Above all else, “Brooklyn Nine-Nine” is a happy show. It may be a sitcom about a New York City police precinct, but more than anything it’s just another workplace comedy, one that bears little resemblance to serious procedurals like “CSI” or “Law & Order.” It is much more similar to sitcoms like “Parks and Rec,” “Superstore,” and, of course, “Abbott Elementary.” From the dry-as-a-desert Captain Holt (Andre Braugher) to the lovable, childish, yet surprisingly competent Detective Jake Peralta (Andy Samberg), “Brooklyn Nine-Nine” has brought at least half a dozen iconic sitcom characters into the zeitgeist.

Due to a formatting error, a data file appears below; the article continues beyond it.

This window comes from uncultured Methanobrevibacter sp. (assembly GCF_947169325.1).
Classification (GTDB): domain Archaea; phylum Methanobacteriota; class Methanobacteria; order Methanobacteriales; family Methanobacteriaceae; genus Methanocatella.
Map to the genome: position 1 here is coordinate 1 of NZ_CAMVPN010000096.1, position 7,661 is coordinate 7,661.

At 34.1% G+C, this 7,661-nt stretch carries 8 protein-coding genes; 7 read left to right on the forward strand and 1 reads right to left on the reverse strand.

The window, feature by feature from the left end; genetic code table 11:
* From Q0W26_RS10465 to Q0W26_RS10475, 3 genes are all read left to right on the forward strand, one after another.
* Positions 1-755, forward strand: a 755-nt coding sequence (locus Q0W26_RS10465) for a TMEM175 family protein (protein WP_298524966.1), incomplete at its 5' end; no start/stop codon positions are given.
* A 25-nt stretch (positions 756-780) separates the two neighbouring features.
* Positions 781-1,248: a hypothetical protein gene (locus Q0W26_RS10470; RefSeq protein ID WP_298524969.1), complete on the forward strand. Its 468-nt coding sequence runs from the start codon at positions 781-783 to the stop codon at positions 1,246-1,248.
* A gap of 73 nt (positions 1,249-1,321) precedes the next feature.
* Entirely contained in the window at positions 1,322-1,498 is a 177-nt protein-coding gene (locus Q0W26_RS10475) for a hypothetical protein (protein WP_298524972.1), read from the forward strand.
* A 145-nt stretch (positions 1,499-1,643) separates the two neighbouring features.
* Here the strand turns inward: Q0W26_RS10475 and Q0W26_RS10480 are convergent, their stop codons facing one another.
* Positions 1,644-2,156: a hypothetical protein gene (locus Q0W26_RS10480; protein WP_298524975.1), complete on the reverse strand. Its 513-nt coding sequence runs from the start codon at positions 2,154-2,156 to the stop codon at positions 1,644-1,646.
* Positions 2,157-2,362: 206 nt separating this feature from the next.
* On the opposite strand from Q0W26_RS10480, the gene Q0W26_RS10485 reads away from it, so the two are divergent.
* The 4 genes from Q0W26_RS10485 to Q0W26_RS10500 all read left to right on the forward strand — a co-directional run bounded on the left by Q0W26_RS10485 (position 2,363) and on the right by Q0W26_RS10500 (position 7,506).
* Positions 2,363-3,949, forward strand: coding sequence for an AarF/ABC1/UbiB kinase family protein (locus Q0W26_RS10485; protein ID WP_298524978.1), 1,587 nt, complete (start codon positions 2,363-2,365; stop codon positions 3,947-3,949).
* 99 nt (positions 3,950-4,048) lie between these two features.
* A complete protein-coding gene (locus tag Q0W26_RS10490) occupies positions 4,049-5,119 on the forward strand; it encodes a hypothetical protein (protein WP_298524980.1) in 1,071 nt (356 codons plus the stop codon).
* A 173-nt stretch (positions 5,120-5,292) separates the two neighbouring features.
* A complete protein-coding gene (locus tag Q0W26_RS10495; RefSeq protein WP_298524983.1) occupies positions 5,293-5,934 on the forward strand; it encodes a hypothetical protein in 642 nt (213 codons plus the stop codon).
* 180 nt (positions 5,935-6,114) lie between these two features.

Much like “Abbott Elementary,” “Brooklyn Nine-Nine” boasts an impressive stream of self-contained gags, with numerous iconic cold opens. But there’s also a sense of history for its characters, with plenty of callbacks and running jokes. In the mid to later seasons, “Brooklyn Nine-Nine” didn’t shy away from addressing the many serious issues surrounding policing in America, and it is most likely this willingness to take accountability that paved the way for shows like “Abbott” to jump onto the scene with more socio-political awareness from the get-go.